In our group we are aiming at a quantitative understanding of biological systems to an extent that one is able to predict systemic features and with the hope to rational design and modify their behaviour. This applies to any system comprising biological components that is more than the mere sum of its components, or, in other words, the addition of the individual components results in systemic properties that could not be predicted by considering the components individually. By achieving this objective we are aiming at new global understanding and treatment of human diseases in which the target will not be a single molecule but a network. For this purpose in our group we develop on one hand new software and theoretical approximations to understand complex systems and on the other we do experiments to validate our predictions.
Protein-assisted RNA fragment docking (RnaX) for modeling RNA–protein interactions using ModelX
Abstract: RNA–protein interactions are crucial for such key biological processes as regulation of transcription, splicing, translation, and gene silencing, among many others. Knowing where an...Read More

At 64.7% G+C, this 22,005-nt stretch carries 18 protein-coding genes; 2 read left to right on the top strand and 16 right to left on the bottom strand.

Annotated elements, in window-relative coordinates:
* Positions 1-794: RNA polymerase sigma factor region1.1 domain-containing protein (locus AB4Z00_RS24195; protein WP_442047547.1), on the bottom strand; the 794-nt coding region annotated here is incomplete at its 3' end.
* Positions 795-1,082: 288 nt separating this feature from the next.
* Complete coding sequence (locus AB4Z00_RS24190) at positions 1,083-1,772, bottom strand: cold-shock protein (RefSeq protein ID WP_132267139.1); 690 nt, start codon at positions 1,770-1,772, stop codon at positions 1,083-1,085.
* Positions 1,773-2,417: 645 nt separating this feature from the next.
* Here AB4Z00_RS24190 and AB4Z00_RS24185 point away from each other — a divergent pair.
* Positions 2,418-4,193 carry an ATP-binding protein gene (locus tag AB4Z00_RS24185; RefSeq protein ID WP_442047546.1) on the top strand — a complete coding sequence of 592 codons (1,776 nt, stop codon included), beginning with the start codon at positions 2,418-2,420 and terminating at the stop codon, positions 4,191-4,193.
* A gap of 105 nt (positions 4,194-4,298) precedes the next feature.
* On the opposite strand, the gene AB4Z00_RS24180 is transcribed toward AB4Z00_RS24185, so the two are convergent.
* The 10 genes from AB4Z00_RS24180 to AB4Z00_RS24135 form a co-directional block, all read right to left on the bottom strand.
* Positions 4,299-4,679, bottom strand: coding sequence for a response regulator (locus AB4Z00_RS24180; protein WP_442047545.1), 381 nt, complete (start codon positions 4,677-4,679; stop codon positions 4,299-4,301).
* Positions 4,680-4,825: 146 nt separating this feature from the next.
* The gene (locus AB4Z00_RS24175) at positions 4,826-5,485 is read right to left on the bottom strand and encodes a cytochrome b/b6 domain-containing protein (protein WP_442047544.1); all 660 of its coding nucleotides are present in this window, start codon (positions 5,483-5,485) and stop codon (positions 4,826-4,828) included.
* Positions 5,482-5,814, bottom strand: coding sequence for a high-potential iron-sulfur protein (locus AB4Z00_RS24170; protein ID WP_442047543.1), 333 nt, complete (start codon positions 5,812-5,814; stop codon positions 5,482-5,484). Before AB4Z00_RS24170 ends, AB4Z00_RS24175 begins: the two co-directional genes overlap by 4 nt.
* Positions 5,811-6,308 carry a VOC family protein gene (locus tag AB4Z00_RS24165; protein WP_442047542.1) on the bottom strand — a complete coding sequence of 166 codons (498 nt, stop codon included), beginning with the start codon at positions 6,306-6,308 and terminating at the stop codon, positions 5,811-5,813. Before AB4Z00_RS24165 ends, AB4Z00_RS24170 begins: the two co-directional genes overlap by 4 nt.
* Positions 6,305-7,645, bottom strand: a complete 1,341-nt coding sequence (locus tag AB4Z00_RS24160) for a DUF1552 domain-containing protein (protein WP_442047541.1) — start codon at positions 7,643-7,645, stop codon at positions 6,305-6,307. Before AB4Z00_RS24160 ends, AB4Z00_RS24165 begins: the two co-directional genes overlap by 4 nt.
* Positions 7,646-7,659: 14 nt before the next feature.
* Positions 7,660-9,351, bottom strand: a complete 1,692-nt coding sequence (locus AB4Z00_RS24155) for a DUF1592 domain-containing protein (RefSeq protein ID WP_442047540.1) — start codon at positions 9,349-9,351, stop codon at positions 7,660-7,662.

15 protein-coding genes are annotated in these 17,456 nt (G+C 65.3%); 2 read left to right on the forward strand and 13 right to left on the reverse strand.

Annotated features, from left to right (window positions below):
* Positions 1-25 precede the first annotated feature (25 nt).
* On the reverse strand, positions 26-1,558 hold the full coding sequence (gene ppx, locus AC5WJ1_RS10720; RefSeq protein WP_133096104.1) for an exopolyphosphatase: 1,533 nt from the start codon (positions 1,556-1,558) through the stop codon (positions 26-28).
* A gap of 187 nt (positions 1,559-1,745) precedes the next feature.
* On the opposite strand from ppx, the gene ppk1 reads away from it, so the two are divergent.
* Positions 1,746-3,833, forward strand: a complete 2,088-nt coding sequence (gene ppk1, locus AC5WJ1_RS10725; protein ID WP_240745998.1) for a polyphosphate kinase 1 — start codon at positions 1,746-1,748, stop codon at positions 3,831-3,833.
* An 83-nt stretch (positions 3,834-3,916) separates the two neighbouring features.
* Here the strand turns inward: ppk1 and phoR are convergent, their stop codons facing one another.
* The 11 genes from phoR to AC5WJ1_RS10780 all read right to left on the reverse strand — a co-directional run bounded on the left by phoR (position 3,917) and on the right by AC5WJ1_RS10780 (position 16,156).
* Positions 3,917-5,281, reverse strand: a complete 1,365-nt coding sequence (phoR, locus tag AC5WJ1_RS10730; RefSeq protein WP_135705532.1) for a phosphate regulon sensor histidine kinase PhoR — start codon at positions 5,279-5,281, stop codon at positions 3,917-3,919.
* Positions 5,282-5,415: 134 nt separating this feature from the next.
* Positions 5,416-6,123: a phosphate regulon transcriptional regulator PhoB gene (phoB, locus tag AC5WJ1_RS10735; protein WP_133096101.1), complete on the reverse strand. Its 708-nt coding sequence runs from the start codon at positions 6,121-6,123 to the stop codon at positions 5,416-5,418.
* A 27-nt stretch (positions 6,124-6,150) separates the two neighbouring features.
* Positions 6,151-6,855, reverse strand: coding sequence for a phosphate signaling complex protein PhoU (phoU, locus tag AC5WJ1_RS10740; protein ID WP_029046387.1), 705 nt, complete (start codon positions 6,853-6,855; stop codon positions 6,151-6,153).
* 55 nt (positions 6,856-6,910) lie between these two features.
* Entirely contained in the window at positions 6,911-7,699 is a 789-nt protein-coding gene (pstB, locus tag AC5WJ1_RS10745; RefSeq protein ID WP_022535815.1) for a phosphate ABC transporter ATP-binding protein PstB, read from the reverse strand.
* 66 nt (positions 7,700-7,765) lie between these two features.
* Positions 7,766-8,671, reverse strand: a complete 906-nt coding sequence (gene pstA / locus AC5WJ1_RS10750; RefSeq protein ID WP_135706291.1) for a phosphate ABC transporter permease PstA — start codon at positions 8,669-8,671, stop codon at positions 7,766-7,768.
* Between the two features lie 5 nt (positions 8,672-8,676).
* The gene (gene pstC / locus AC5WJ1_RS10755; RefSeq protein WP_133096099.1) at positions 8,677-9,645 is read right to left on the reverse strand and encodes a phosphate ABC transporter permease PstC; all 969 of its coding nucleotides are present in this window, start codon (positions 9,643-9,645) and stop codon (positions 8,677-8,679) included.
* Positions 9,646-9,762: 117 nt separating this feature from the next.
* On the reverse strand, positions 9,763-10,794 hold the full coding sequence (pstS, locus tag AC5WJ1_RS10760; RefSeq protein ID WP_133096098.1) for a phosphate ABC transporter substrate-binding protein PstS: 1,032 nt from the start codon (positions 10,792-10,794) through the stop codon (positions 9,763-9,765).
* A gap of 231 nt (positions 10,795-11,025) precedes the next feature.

Determination of the Gene Regulatory Network of a Genome-Reduced Bacterium Highlights Alternative Regulation Independent of Transcription Factors
Abstract: Here, we determined the relative importance of different transcriptional mechanisms in the genome-reduced bacterium Mycoplasma pneumoniae, by employing an array of experimental techniques under...Read More
The role of clonal communication and heterogeneity in breast cancer
Researchers from our group have collaborated in the recent publication of the work of Dr. Santiago Ramón y Cajal and his group. Abstract: Background Cancer...Read More